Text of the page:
“Life in Progress”: Sylvie Guillem Announces Her Retirement After Upcoming World Tour….
The Guardian has reported that Sylvie Guillem is ending her 39-year career after the end of her world tour. Ms. Guillem is recognized as one of the greatest Prima Ballerina’s of her generation. She was a Principal dancer with both Paris Opera Ballet and Royal Ballet will be retiring after her world tour. Ms. Guillem, who is 50, had supposedly gave a friend of hers a “license to kill” if she was to go on dance for too long. Ms. Guillem has stated she wanted to retire why she still had pride in her performance.
Friend Tamara Rojo, Artistic Director of the English National Ballet has tried to get the world renowned French Ballerina to change her mind. “She is such a gifted human being and it is a great loss for all of us,” she said. “Of course we don’t want her to stop; we want her to go on for ever. She said to me it had to happen at some point, why not now? To which I had many answers.”
Ms. Guillem, 42 at that time, told Julie Myerson in a 2008 interview “It would be nice to wake up and be able to walk to the bathroom,” referring to her extreme muscle stiffness each morning. But she says her stiffness isn’t much to do with age. Nearly every morning of her adult life has been like this, even when I was 20 and at the Paris Opera I had to crawl down the stairs; it is only when I start to work and stretch that my body begins to recover again.’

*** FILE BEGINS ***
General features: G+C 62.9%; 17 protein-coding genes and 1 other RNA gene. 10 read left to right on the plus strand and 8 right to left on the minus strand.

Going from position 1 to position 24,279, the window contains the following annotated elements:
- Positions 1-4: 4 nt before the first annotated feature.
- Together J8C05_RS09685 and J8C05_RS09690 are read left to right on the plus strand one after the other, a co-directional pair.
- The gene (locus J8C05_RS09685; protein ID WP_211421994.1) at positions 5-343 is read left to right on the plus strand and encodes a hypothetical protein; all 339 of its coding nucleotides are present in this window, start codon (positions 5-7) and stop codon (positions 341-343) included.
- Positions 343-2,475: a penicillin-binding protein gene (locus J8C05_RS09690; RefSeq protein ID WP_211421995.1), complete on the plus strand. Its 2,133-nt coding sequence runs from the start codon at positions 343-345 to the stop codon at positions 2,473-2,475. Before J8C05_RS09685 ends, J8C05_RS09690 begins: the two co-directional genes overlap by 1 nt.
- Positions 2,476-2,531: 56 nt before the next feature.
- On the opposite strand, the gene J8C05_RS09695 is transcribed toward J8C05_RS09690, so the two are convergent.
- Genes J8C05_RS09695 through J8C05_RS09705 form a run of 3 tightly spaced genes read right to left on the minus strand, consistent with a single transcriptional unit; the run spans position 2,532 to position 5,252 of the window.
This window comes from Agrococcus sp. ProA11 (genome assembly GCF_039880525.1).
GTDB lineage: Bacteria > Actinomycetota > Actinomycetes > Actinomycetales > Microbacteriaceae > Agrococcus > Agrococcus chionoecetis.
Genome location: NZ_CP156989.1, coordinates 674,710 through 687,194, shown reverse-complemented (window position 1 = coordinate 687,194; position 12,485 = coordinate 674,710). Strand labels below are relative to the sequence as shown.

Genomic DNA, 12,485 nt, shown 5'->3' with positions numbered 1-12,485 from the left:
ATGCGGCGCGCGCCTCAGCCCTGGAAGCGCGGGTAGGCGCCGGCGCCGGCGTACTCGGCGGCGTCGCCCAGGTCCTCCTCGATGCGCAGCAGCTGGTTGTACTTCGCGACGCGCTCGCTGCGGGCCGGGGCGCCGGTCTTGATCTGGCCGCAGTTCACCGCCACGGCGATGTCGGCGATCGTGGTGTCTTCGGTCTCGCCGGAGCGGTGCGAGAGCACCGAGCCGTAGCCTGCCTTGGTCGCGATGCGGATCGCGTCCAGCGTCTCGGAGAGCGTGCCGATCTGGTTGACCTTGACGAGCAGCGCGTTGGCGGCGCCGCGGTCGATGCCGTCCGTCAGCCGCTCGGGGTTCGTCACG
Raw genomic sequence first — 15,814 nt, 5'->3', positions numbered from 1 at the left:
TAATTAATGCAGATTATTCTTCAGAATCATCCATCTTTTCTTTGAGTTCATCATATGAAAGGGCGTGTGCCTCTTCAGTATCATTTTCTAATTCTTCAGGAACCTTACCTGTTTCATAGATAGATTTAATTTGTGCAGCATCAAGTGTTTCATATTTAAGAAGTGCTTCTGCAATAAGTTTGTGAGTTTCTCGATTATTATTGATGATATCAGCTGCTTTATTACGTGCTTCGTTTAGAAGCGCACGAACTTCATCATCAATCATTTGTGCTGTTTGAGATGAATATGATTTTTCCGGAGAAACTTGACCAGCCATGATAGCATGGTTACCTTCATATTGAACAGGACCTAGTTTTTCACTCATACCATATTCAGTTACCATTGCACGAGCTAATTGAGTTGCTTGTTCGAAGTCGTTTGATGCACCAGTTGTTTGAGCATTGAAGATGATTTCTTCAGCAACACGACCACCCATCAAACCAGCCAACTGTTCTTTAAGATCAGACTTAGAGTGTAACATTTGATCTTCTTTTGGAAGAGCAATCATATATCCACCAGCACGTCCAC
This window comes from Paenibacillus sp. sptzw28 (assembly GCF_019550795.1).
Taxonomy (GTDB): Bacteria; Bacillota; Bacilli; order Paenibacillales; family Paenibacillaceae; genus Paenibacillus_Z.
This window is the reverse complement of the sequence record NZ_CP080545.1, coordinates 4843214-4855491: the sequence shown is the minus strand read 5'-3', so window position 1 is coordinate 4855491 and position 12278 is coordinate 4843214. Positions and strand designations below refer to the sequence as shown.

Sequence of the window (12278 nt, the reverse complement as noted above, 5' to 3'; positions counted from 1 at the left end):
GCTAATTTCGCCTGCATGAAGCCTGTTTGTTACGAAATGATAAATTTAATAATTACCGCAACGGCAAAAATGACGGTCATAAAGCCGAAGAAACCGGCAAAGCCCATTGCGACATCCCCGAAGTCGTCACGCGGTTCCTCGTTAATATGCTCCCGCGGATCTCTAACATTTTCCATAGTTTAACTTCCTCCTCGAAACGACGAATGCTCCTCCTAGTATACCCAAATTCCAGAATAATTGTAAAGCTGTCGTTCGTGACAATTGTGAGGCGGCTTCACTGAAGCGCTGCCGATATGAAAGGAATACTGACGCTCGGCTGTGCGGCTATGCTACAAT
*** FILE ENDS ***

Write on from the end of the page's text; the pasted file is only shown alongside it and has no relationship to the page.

Alistair Spalding, chief executive and artistic director for Sadler’s Well, said: “She is the most significant ballerina of our time, no doubt about it. In the future, looking back, we’d say she was the one really. She is remarkable, a once-in-a-generation dancer.”
Recalling her training in Paris, where all the students were nicknamed “little rats” and obliged to bow to all teachers and dancers, Guillem said: “The dancers always seemed so solemn and aloof and whenever we were in a hurry they always seemed to appear out of nowhere, causing us to come to a skidding halt to take our bows. The very old floor, waxed and made slippery by skids from previous generations, made this task relatively dangerous.
“At full speed, we tried to hold, for at least half a second, the ‘bow’ – a genuflexion with arms stretched downwards in a V shape, palms down, back foot pointed behind the supporting leg. And, this done, off we went, trotting to the next class. These wobbling marks of respect were far from gracious, but for us it was a mission accomplished!”
Ms. Guillem’s world tour called Life in Progress will encapsulate her last performances. The tour begins in Modena, Italy, on 31 March, stopping at Sadler’s Wells in May and ending in Tokyo in December. It will include two new works by Akram Khan and Russell Maliphant as well as a solo piece written for her by Mats Ek, called Bye.